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I implemented a solver for the Job Shop Problem, based on quantum annealing, on a D-Wave machine.

I have a problem, that even though minimal energy solutions exist, they are only chosen once. I set the nbr of reads to 1000, but the responses still look like this:

0  1  2  3  4  5  6  7  8  9 10 11 12 13 14 15 ... 41 energy num_oc. ...
0    1  0  0  0  0  0  0  0  0  0  0  1  0  0  0  0 ...  1 -144.0       1 ...
1    0  1  0  0  0  0  0  0  0  0  0  0  0  0  1  0 ...  1 -136.0       1 ...
2    1  0  0  0  0  0  0  0  0  0  0  0  0  0  1  0 ...  1 -134.0       1 ...
15   1  0  0  0  0  0  0  0  0  0  0  1  0  0  0  0 ...  0 -133.0       1 ...
16   1  0  0  0  0  0  0  0  0  0  0  0  0  0  0  0 ...  0 -133.0       1 ...
138  0  0  0  0  0  1  0  0  0  0  0  0  0  0  0  0 ...  0 -131.0       1 ...
3    1  0  0  0  0  0  0  0  0  0  0  1  0  0  0  0 ...  1 -129.0       1 ...
4    0  1  0  0  0  0  0  0  0  0  0  1  0  0  0  0 ...  0 -127.0       1 ...

Should't the lowest energy solution, get picked more than once, just by chance?

On multiple runs, I now always get a different, kind of random result it seems.

I tried playing around with the chain strength, up to a point where no chains are breaking anymore, so I think it should be at a good spot right now.

Do you have any idea, what the issue might be?

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There is no guarantee the lowest energy solution get picked more often, or even get picked once.

Many parameters may be tweaked in order to improve your results. I am not sure if you are running time parameters by default but you may tweak more the times (like longer annealing time...).

Secondly, it may be the case that this problem corresponds to a hard one for the annealer (requires too many qubits when embedding your problem, or/and that this problem has a minimal spectral gap very small where it is more for quantum annealing...). Maybe what you could do is try fixing a few variables from the exact solution, and see if you still miss too often the exact solution. You may also have mistakes when setting your problem as a QUBO, which I would recommend debugging it well in order to be sure.

Finally, you may try a good classical heuristic for this problem and check you find a good solution, and see if the annealer improves against it.

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  • $\begingroup$ Hi cnada, thanks for your help :) I increased the annealing_time, but got the same results. The QUBO is only 42 x 42, so should easily fit on DW_2000Q_5. Could you elaborate what you mean with " fixing a few variables from the exact solution, and see if you still miss too often the exact solution" please? I don't quite understand. $\endgroup$ – Robinbux Mar 9 at 11:59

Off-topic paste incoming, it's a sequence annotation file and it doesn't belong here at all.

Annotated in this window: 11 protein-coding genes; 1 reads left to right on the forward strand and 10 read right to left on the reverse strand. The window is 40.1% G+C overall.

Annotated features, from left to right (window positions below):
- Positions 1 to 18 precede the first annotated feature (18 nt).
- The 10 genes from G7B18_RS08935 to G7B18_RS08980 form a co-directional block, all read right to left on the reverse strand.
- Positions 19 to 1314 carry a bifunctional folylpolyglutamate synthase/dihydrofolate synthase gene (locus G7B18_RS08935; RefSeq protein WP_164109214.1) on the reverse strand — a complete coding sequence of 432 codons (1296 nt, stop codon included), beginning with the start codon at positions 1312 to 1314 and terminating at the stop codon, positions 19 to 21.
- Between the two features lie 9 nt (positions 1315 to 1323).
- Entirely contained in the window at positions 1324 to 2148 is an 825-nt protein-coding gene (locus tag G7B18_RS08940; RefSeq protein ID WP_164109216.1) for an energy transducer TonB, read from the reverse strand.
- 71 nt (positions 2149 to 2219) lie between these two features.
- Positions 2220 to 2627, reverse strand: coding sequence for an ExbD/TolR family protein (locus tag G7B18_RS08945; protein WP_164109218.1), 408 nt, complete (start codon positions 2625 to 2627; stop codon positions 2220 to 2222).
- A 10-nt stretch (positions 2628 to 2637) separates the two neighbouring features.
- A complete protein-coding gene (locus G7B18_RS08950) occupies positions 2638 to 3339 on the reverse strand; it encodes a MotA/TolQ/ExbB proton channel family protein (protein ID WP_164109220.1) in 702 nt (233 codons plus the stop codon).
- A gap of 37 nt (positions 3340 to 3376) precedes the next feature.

• $\begingroup$ @Robinbux Basically, you can create a new QUBO by fixing a few variables being equal to the values of the solution. Like say you fix variable $x_2=1, x_3 = 0, x_4 = 1$ as the solution of the problem have these values, get a new QUBO that does not account $x_2,x_3,x_4$ as variables and solve it with the annealer. The solution returned should hopefully match the seeked solution without $x_2,x_3, x_4$. Choosing variables to be fixed is up to you, but this can be a way of debugging. $\endgroup$ – cnada Mar 9 at 12:06
  • $\begingroup$ But my QUBO represents my energy, rather than the solution right? I have my qubo matrix, telling me the "punishment" of picking x3, if x1 is picked for example, and out of this QUBO the qubits should collaps into the lowest engery state, out of my understanding. How could I revert this process, by manually picking the right solution? If I chose like you said $x_0 = 0, x_1 = 1, x_2 = 0 ...$ I would still need to get my 42x42 matrix out of this, right? $\endgroup$ – Robinbux Mar 9 at 13:21
  • $\begingroup$ @Robinbux Yes it does but it is just that you may have too many variables for the annealer, or that is a hard instance for it. So my advice would be to do a bit of preprocessing like setting a few variables to go from 42*42 qubo to a bit less like 25*25 qubo or less and see if it is able to find the other variables values that would be the rest of the solution. This is done heuristically when you divide a problem into subproblems or sometimes when we know that a variable takes often the same value, we fix it in the qubo formulation to remove it from the set of variables we optimize on. $\endgroup$ – cnada Mar 9 at 16:41
  • $\begingroup$ I was trying again with a very small example, as you suggested, and discovered that the exact same results are simply not added together for some reason $\endgroup$ – Robinbux Mar 10 at 20:16

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